Inflation: A monetary cancer metastasizes in Europe

“Inflation weakened to a five-year low in August, just 0.3% in annual terms. That is far below the ECB’s target of a little under 2% over the medium term, raising fears that the region could face a debilitating stretch of weak or falling prices that hampers debt-financing and investment. Those fears intensified as market-based measures of inflation expectations weakened, too.”

Every assumption in this short paragraph is wrong. One, inflation should not be conceived as rising prices. There are many reasons for prices to rise or fall that have nothing to do with the currency. For example, every business is constantly working to cut costs. Without monetary debasement, and a steady stream of onerous new regulations, prices would be falling.

Two, inflation is monetary counterfeiting. Inflation is the fraud of selling a bond into the market, when the debtor lacks the means or intent to repay. The deadly danger is that it seems good to creditors who buy it, often using leverage. Eventually, every fraudulent debt will default.

Three, central banks keep trying to engineer rising prices, in the name of some sort of good, like Stalin and his Five Year Plans. The economic theory that demands this is frivolous at best. There is no there, there. This does not stop the central planners from trying their worst anyway.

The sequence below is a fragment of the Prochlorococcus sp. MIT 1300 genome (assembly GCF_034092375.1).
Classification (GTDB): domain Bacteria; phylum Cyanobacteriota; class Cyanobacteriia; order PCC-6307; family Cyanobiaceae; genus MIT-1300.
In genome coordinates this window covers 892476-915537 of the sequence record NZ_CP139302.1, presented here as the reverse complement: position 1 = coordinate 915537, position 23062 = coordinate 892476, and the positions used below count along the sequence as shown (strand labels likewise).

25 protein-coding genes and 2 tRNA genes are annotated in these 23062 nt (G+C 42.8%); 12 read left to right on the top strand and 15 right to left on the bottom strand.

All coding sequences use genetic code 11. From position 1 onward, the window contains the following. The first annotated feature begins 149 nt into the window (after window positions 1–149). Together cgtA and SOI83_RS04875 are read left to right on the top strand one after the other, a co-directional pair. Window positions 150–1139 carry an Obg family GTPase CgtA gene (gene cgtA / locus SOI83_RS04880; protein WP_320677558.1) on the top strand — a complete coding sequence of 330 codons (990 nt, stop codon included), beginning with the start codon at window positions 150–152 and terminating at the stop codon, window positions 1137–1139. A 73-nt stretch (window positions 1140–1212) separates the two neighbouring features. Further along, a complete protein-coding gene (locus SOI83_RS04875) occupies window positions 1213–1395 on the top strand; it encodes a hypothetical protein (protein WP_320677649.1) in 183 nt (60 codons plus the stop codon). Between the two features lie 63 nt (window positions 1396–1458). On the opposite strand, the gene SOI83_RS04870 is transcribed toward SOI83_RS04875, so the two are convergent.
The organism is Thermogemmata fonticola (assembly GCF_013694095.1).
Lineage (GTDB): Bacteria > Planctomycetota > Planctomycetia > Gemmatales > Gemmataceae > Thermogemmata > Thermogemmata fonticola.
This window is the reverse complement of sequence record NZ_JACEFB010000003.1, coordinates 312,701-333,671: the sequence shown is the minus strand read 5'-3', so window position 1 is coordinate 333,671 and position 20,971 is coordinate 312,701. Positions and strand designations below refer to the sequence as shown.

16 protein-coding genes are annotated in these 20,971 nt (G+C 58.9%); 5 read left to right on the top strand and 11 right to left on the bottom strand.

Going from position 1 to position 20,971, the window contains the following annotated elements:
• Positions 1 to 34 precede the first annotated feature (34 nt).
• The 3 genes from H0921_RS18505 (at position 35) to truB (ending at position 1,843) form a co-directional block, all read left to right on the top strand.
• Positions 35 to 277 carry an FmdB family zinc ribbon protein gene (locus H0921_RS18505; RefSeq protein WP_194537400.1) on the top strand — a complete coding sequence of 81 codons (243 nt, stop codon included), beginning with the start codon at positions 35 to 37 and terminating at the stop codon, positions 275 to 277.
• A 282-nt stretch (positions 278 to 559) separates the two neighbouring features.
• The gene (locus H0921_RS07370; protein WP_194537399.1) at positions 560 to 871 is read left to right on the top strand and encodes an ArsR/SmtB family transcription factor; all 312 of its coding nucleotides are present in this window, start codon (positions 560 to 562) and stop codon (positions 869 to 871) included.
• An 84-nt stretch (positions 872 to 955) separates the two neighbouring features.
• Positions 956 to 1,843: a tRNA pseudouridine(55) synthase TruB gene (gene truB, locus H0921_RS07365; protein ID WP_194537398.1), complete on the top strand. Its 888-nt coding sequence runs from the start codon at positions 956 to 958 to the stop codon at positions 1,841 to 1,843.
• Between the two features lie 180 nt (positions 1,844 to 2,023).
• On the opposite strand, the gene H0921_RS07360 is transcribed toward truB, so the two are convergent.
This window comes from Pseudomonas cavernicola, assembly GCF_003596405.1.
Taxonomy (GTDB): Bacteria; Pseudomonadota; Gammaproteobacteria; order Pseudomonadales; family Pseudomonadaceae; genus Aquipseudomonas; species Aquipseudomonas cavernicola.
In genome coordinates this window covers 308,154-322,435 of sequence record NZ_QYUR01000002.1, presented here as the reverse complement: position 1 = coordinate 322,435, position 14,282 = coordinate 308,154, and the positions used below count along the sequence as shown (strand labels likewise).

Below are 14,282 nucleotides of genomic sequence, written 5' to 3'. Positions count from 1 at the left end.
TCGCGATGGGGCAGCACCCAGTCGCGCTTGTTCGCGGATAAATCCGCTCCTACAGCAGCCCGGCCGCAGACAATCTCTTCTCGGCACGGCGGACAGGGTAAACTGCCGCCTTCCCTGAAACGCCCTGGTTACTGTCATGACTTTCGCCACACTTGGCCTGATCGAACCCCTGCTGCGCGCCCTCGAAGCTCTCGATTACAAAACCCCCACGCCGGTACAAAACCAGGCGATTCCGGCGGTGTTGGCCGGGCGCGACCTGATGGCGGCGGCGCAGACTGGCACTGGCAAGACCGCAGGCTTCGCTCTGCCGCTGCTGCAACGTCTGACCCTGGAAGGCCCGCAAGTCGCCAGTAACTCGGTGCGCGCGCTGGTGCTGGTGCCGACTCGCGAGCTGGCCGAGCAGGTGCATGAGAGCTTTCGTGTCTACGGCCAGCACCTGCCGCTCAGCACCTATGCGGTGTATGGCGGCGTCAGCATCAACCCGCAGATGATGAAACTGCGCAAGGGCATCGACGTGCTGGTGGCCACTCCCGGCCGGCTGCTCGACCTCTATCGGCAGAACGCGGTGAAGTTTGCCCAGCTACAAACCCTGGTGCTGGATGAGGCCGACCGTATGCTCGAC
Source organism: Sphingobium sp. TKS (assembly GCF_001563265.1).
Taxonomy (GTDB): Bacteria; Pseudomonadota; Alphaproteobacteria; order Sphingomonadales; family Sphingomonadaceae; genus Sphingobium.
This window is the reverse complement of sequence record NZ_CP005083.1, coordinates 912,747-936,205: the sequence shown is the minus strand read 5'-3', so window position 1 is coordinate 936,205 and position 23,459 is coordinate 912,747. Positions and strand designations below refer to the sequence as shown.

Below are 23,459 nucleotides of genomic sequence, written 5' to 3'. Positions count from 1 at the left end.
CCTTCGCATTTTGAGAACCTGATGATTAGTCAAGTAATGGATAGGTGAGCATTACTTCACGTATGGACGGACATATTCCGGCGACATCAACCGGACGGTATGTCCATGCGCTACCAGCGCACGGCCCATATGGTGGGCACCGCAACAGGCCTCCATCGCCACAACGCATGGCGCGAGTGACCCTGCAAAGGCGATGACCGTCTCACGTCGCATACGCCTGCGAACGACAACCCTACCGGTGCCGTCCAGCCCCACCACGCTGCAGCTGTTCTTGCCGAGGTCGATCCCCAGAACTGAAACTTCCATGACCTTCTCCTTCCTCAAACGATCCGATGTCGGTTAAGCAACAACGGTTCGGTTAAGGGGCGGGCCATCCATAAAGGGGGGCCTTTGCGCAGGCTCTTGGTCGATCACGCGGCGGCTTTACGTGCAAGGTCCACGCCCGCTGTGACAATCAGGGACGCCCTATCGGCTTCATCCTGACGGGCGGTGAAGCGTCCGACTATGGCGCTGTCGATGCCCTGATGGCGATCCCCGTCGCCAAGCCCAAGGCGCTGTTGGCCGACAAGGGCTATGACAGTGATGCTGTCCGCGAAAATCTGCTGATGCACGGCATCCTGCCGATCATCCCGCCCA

Four, it should be obvious by now that central banks do not have control over prices. If they did, we would not still be struggling with prices that stubbornly refuse to rise. How many times has the ECB tried to get prices to rise since the last acute phase of the monetary crisis?

Five, falling prices do not hamper financing or investment. Look at the massive investment in first electronics, then computers, then computer networking, and most recently communications. Prices have been falling, for a long time and by a large amount even in nominal dollars.

Finally, we must distinguish between the prices of consumer goods and the prices of assets that are bought with leverage. The latter is a threat to those who borrow short-term to finance long-term assets.

You can read the whole article here.

About the Author

The Corner
The Corner has a team of on-the-ground reporters in capital cities ranging from New York to Beijing. Their stories are edited by the teams at the Spanish magazine Consejeros (for members of companies’ boards of directors) and at the stock market news site Consenso Del Mercado (market consensus). They have worked in economics and communication for over 25 years.

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